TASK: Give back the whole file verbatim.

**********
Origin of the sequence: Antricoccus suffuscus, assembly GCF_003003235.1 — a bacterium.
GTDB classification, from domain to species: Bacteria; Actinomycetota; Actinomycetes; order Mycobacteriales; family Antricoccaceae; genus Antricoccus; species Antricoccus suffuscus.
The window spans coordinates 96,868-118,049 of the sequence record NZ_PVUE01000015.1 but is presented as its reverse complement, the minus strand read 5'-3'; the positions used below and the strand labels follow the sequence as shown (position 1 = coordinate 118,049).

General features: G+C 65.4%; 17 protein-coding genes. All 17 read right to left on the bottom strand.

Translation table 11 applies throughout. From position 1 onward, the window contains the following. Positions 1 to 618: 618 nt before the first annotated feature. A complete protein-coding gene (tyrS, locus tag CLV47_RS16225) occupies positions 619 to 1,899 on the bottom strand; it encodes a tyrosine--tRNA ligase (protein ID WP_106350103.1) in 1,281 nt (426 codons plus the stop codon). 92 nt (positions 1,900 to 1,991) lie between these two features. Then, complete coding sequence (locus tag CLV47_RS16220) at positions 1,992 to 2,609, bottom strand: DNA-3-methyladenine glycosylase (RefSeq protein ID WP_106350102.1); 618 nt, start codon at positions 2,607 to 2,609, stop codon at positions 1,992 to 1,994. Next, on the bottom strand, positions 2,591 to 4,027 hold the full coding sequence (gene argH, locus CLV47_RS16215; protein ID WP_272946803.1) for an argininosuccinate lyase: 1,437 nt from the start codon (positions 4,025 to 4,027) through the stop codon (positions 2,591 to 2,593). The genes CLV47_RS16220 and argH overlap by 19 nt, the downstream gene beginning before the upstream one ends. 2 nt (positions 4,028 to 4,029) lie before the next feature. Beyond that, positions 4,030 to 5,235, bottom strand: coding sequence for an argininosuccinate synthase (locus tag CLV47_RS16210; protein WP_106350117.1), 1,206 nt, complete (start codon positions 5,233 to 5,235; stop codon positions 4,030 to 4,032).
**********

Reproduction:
Origin of the sequence: Antricoccus suffuscus, assembly GCF_003003235.1 — a bacterium.
GTDB classification, from domain to species: Bacteria; Actinomycetota; Actinomycetes; order Mycobacteriales; family Antricoccaceae; genus Antricoccus; species Antricoccus suffuscus.
The window spans coordinates 96,868-118,049 of the sequence record NZ_PVUE01000015.1 but is presented as its reverse complement, the minus strand read 5'-3'; the positions used below and the strand labels follow the sequence as shown (position 1 = coordinate 118,049).

General features: G+C 65.4%; 17 protein-coding genes. All 17 read right to left on the bottom strand.

Translation table 11 applies throughout. From position 1 onward, the window contains the following. Positions 1 to 618: 618 nt before the first annotated feature. A complete protein-coding gene (tyrS, locus tag CLV47_RS16225) occupies positions 619 to 1,899 on the bottom strand; it encodes a tyrosine--tRNA ligase (protein ID WP_106350103.1) in 1,281 nt (426 codons plus the stop codon). 92 nt (positions 1,900 to 1,991) lie between these two features. Then, complete coding sequence (locus tag CLV47_RS16220) at positions 1,992 to 2,609, bottom strand: DNA-3-methyladenine glycosylase (RefSeq protein ID WP_106350102.1); 618 nt, start codon at positions 2,607 to 2,609, stop codon at positions 1,992 to 1,994. Next, on the bottom strand, positions 2,591 to 4,027 hold the full coding sequence (gene argH, locus CLV47_RS16215; protein ID WP_272946803.1) for an argininosuccinate lyase: 1,437 nt from the start codon (positions 4,025 to 4,027) through the stop codon (positions 2,591 to 2,593). The genes CLV47_RS16220 and argH overlap by 19 nt, the downstream gene beginning before the upstream one ends. 2 nt (positions 4,028 to 4,029) lie before the next feature. Beyond that, positions 4,030 to 5,235, bottom strand: coding sequence for an argininosuccinate synthase (locus tag CLV47_RS16210; protein WP_106350117.1), 1,206 nt, complete (start codon positions 5,233 to 5,235; stop codon positions 4,030 to 4,032).